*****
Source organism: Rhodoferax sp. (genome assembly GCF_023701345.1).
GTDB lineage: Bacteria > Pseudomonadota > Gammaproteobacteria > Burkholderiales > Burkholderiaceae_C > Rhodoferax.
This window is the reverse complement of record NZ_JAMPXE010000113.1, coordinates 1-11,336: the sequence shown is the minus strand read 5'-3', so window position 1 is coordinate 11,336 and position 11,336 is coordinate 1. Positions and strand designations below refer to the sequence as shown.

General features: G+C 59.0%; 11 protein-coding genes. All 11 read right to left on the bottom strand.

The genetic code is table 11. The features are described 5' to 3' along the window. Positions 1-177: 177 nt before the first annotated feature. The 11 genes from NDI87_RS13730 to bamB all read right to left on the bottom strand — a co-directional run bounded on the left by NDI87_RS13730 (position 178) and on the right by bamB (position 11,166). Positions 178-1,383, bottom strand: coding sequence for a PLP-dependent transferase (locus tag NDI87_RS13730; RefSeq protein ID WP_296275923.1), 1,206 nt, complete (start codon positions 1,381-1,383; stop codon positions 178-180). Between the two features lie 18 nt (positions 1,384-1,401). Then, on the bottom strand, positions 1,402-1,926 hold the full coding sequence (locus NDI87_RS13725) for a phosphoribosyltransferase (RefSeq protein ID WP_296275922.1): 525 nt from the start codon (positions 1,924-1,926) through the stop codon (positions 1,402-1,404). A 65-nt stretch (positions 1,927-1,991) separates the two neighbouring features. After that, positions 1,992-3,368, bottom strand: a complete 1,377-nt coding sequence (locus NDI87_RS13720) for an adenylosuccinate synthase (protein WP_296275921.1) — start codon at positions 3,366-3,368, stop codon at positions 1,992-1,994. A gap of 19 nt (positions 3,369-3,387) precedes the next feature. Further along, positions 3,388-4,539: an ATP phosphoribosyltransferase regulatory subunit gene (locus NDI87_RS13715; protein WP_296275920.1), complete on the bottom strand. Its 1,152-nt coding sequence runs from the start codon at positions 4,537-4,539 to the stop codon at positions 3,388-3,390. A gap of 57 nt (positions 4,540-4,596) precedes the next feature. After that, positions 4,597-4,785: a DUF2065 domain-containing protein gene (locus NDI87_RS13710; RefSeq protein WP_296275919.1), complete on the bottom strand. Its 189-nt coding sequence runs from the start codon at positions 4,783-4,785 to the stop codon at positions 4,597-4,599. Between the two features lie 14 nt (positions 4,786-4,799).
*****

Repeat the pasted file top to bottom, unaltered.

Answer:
Source organism: Rhodoferax sp. (genome assembly GCF_023701345.1).
GTDB lineage: Bacteria > Pseudomonadota > Gammaproteobacteria > Burkholderiales > Burkholderiaceae_C > Rhodoferax.
This window is the reverse complement of record NZ_JAMPXE010000113.1, coordinates 1-11,336: the sequence shown is the minus strand read 5'-3', so window position 1 is coordinate 11,336 and position 11,336 is coordinate 1. Positions and strand designations below refer to the sequence as shown.

General features: G+C 59.0%; 11 protein-coding genes. All 11 read right to left on the bottom strand.

The genetic code is table 11. The features are described 5' to 3' along the window. Positions 1-177: 177 nt before the first annotated feature. The 11 genes from NDI87_RS13730 to bamB all read right to left on the bottom strand — a co-directional run bounded on the left by NDI87_RS13730 (position 178) and on the right by bamB (position 11,166). Positions 178-1,383, bottom strand: coding sequence for a PLP-dependent transferase (locus tag NDI87_RS13730; RefSeq protein ID WP_296275923.1), 1,206 nt, complete (start codon positions 1,381-1,383; stop codon positions 178-180). Between the two features lie 18 nt (positions 1,384-1,401). Then, on the bottom strand, positions 1,402-1,926 hold the full coding sequence (locus NDI87_RS13725) for a phosphoribosyltransferase (RefSeq protein ID WP_296275922.1): 525 nt from the start codon (positions 1,924-1,926) through the stop codon (positions 1,402-1,404). A 65-nt stretch (positions 1,927-1,991) separates the two neighbouring features. After that, positions 1,992-3,368, bottom strand: a complete 1,377-nt coding sequence (locus NDI87_RS13720) for an adenylosuccinate synthase (protein WP_296275921.1) — start codon at positions 3,366-3,368, stop codon at positions 1,992-1,994. A gap of 19 nt (positions 3,369-3,387) precedes the next feature. Further along, positions 3,388-4,539: an ATP phosphoribosyltransferase regulatory subunit gene (locus NDI87_RS13715; protein WP_296275920.1), complete on the bottom strand. Its 1,152-nt coding sequence runs from the start codon at positions 4,537-4,539 to the stop codon at positions 3,388-3,390. A gap of 57 nt (positions 4,540-4,596) precedes the next feature. After that, positions 4,597-4,785: a DUF2065 domain-containing protein gene (locus NDI87_RS13710; RefSeq protein WP_296275919.1), complete on the bottom strand. Its 189-nt coding sequence runs from the start codon at positions 4,783-4,785 to the stop codon at positions 4,597-4,599. Between the two features lie 14 nt (positions 4,786-4,799).